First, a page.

adjective, po·lit·er, po·lit·est.

showing good manners toward others, as in behavior, speech, etc.; courteous; civil: a polite reply.
refined or cultured: polite society.
of a refined or elegant kind: polite learning.

Origin of polite

1400–50; late Middle English < Latin polītus, past participle of polīre to polish
Related formspo·lite·ly, adverbpo·lite·ness, nounsu·per·po·lite, adjectivesu·per·po·lite·ly, adverbsu·per·po·lite·ness, noun

Synonyms for polite

1. well-bred, gracious. See civil. 2. urbane, polished, poised, courtly, cultivated.

Antonyms for polite

1, 2. rude.
Dictionary.com Unabridged Based on the Random House Unabridged Dictionary, © Random House, Inc. 2019

Examples from the Web for polite

Contemporary Examples of polite

Historical Examples of polite

  • "She might have been polite enough to invite me in," said Halbert, with chagrin.

    Brave and Bold

    Horatio Alger

  • I knew I could make something more than a polite sosh out of you.

    The Spenders

    Harry Leon Wilson

  • I don't call that polite, seeing that I have come back to live with you.


    William J. Locke

  • The plausible and polite manner of the stranger was effectual with George.

    Life in London

    Edwin Hodder

  • A polite lie had been written to her husband, a banker of power in the city.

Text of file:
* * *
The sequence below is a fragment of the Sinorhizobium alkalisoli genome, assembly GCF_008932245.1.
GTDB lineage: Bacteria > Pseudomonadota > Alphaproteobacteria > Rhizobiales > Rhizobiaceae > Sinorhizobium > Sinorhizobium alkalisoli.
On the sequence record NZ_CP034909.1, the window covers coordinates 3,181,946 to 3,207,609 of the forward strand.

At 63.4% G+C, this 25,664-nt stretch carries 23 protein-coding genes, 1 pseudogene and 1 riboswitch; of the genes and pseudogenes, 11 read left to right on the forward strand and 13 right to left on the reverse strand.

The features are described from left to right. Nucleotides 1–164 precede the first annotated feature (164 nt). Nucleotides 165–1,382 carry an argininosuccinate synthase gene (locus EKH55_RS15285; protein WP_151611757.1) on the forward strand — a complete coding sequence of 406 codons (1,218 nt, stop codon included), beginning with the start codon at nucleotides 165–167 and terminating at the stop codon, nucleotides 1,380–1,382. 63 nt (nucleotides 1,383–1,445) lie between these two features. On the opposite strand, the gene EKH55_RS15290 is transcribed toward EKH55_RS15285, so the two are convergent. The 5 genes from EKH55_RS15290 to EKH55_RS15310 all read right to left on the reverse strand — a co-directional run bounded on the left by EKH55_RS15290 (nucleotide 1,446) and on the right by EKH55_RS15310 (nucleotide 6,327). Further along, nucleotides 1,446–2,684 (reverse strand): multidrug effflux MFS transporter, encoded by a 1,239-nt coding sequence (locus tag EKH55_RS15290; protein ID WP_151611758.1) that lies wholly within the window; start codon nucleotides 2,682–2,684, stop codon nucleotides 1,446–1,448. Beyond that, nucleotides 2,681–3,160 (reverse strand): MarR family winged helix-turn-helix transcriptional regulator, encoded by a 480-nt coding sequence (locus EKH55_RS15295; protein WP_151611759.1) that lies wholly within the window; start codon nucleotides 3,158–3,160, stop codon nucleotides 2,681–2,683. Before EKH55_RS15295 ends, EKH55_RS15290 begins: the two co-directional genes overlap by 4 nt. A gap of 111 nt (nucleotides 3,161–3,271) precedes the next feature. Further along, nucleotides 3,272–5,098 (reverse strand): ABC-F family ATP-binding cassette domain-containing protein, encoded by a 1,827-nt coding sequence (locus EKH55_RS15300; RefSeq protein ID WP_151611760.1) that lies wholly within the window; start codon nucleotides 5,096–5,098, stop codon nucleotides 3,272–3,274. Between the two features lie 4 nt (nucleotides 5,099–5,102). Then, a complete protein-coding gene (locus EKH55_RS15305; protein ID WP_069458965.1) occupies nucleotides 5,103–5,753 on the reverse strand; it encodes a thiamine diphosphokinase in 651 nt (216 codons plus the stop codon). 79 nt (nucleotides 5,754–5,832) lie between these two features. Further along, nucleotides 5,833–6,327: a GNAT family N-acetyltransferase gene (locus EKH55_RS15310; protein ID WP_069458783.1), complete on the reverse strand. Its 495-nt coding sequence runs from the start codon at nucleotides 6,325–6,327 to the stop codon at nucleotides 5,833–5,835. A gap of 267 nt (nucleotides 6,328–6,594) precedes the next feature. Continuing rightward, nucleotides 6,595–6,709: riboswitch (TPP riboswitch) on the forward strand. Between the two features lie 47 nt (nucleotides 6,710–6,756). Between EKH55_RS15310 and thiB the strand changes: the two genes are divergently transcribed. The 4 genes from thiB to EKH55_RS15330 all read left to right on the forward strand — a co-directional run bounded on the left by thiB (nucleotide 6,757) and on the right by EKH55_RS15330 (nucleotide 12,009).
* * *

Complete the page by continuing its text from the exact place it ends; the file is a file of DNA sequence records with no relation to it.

Within the Law

    Marvin Dana

British Dictionary definitions for polite



showing regard for others, in manners, speech, behaviour, etc; courteous
cultivated or refinedpolite society
elegant or polishedpolite letters
Derived Formspolitely, adverbpoliteness, noun

Word Origin for polite

C15: from Latin polītus polished; see polish
Collins English Dictionary - Complete & Unabridged 2012 Digital Edition © William Collins Sons & Co. Ltd. 1979, 1986 © HarperCollins Publishers 1998, 2000, 2003, 2005, 2006, 2007, 2009, 2012

Word Origin and History for polite

late 14c., "polished, burnished" (mid-13c. as a surname), from Latin politus "refined, elegant, accomplished," literally "polished," past participle of polire "to polish, to make smooth" (see polish (v.)). Used literally at first in English; sense of "elegant, cultured" is first recorded c.1500, that of "behaving courteously" is 1748 (implied in politely). Related: Politeness.

Online Etymology Dictionary, © 2010 Douglas Harper